Synchronous Flow Workshop by BsAi21Pn


									Going with the flow
The Journey to Continuous
   Synchronous Flow
     Harvard Business Review

“Medical treatment has made astonishing
  advances over the years. But the
  packaging and delivery of the treatment
  are often inefficient, ineffective and
  customer unfriendly.” HBR, 2007

“Systems designed for manufacturing are
  fully applicable to health care.” HBR, 2005

              Today’s Objectives

•   What is Synchronous Flow?
•   How does it work with Lean Healthcare
•   Kaizen Blitz Events
•   Synchronous Flow Timeline

                     Where People Come First…

• Our mission is to excel at providing
  personalized, quality care; where people
  come first.
• Our vision is to be the provider of choice by
  creating a professional environment where:
  – patients want to receive care
  – clinicians want to practice medicine
  – employees want to work

                    Where People Come First…

We will accomplish this by:
• empowering our caregivers with education,
  technology, and personal and professional
• creating an environment which builds collaborative
  relationships among physicians, staff and patients,
• providing our communities with the educational
  resources and support to enable individuals to make
  informed decisions and play an active role in
  managing their own health,
• offering safe, personalized, high quality care.
A Synchronized System:
   What does it take?

    Synchronous Management

• A management approach that views
  resources in a system as elements of an
  interdependent network
• all of which can be synchronized to a
  strategically selected control point
• in such a way as to optimize the
  performance of the entire system.
• Rooted in the concepts of Constraints
    The Synchronous approach

• A “Control Point” is selected, optimized and
  finitely scheduled at the desired Throughput
• All other functions strive to serve the Control Point
• Predetermined inventory “ Buffers” are
  strategically placed to protect the Control Point
• Buffers are proactively managed daily
• New Patient release is metered to control WIP
  and lead times.

                    Drum, Buffer, Rope

      Gate                                                  CP      Exit    Service
      Input                                                        Output

                                           Constraint Buffer
 Time                              Process Flow

Processes from the Gate to the Exit are divided into zones and managed continuously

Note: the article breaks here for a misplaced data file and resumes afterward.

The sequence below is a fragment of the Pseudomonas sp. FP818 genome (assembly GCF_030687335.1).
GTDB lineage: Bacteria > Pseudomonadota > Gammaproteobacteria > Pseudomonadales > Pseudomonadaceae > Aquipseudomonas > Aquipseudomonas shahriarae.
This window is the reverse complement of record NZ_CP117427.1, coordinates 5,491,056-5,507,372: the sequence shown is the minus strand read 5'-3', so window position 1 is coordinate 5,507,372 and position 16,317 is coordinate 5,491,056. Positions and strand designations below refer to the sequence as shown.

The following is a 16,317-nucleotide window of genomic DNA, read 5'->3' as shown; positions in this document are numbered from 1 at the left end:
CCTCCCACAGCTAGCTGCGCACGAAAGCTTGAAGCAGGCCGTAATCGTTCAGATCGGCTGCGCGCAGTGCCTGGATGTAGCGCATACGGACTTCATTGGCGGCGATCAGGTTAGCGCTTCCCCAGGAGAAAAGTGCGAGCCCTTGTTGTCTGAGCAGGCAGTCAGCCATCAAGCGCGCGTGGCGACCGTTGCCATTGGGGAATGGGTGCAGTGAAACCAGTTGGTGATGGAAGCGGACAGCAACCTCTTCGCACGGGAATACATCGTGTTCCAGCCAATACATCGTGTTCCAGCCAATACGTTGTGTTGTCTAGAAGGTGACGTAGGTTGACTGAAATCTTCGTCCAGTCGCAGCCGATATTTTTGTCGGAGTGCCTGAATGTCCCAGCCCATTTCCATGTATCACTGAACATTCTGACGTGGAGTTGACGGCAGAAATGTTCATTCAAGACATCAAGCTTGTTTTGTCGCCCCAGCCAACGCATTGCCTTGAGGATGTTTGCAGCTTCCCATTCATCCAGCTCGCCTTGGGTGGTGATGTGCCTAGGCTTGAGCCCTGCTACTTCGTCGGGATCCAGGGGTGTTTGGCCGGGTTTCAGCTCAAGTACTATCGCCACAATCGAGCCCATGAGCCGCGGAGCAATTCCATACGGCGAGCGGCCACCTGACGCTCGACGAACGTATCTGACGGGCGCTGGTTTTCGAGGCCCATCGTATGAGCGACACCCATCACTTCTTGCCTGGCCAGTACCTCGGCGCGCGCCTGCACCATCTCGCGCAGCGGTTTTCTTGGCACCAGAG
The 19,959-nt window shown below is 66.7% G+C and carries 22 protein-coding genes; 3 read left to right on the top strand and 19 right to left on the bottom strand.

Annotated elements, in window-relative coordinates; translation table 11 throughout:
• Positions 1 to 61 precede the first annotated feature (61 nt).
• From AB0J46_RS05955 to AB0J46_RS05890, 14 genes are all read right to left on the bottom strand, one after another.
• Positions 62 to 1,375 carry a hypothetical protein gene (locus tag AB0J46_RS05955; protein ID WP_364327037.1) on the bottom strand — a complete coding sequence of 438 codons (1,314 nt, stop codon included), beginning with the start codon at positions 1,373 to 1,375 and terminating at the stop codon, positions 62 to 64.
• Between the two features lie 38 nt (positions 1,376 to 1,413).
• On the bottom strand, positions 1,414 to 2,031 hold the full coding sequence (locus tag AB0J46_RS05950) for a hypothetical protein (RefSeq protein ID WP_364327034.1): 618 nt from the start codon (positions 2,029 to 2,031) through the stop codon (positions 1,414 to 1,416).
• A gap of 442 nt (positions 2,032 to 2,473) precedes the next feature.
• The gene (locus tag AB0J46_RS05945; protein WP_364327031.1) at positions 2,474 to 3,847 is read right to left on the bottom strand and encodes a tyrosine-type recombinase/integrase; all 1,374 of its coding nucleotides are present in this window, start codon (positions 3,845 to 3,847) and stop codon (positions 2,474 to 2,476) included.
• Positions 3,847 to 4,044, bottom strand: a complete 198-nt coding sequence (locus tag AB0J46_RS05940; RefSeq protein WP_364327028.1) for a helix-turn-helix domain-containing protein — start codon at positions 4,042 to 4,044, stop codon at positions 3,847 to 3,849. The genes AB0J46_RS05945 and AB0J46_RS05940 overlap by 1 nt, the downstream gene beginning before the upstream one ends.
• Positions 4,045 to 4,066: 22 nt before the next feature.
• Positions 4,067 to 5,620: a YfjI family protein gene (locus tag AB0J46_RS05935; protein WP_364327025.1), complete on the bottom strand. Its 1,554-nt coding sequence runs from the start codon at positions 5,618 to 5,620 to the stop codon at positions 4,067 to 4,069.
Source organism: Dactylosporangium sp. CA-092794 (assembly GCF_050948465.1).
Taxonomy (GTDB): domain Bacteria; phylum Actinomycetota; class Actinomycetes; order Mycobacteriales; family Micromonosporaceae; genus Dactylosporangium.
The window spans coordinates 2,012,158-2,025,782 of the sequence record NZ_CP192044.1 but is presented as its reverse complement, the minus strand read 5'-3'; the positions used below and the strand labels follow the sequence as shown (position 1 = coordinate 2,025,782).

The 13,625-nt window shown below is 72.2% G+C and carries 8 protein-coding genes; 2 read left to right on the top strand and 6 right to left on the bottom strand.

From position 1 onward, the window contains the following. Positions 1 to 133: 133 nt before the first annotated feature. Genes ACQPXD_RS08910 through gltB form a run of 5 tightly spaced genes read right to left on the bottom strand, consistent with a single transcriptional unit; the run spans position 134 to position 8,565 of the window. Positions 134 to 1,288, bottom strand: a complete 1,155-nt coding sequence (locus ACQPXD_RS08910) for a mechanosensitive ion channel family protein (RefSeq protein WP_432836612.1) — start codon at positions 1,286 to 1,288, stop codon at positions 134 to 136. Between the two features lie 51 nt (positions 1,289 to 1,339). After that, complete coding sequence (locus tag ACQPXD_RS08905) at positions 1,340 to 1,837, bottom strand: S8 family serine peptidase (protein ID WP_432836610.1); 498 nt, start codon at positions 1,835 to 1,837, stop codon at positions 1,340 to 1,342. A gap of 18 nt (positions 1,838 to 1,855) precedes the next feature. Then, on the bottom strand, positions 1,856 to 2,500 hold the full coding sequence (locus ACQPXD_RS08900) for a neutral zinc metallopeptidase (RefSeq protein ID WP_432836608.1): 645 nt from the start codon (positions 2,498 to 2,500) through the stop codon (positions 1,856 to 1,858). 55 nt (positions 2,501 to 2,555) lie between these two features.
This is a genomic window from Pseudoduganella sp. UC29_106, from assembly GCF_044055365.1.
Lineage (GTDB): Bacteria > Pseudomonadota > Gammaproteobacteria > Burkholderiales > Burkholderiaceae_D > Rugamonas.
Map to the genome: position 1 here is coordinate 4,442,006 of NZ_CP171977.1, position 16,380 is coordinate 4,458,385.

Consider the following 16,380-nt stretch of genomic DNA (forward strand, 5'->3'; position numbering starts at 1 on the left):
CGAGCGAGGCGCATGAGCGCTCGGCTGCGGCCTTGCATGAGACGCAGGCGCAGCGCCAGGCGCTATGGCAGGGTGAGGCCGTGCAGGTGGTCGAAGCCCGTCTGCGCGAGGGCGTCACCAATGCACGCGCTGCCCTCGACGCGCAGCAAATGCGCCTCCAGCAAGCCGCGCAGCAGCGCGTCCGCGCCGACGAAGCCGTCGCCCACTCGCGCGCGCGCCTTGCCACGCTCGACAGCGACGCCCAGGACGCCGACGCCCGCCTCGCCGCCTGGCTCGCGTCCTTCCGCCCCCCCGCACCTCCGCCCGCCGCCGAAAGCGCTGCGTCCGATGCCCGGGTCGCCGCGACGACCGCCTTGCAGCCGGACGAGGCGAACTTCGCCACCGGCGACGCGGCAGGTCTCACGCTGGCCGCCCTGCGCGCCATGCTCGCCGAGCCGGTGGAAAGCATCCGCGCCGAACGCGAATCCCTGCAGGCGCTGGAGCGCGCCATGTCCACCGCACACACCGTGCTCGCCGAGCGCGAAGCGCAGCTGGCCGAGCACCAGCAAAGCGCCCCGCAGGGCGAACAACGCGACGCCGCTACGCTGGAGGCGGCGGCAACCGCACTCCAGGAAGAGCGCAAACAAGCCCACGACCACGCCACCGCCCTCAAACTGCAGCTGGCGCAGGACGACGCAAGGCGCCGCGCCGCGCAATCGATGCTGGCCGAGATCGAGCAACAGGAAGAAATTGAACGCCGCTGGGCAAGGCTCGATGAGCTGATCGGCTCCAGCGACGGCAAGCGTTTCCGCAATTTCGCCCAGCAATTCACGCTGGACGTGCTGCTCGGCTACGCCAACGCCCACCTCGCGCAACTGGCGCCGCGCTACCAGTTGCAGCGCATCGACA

Synchronous Flow Elements

• Relentless efforts to reduce all waste that is of
  no value to the patient experience
    – More time dedicated to patient care
    – From about 40% to at least 70%
•   Work release – Input / Output model
•   Standard work practices
•   Productive capacity and Protective capacity
•   Buffer Management logbook for each process
•   Buffer Analysis systems for each process
•   Focus Meeting script.                             -10
             Process Failures

• Errors – incorrect execution of a task when
  everything needed is available
• Problems – Disruption of a worker’s ability to
  execute a prescribed task as planned
  – Clear, complete and timely information unavailable
  – Some tool or resource needed is unavailable
  – Something is present that is not necessary
Synchronous Flow procedures differentiate
 and track each.
              Problem Solving

• Level One Problem Solving
  –   Worker compensates for the failure
  –   The underlying cause is not addressed
  –   Worker does not want to “make waves”
  –   Can actually be counterproductive
• Level Two Problem Solving
  – Worker addresses the immediate issue
  – Actions taken to identify and address the core causes
  – Willingness to “make waves” is encouraged by
  – Organizational improvement occurs
Improvement Requires Change

   Your existing system is designed
        to give you the results
       you’re currently getting.
    If you want different results,
     you must change the system!

occurs only with

The Opportunity for Change

            Knowledge             Change
            What is it?

     Desire             Skill
   Why should I?      How do I?
      Heart            Hands

The Synchronous Flow Focusing Steps

Three necessary conditions
•    Define the system
•    State the purpose
•    Decide how to measure it

Five Focusing Steps
1.   Identify the system’s Control Point (s) (Constraints)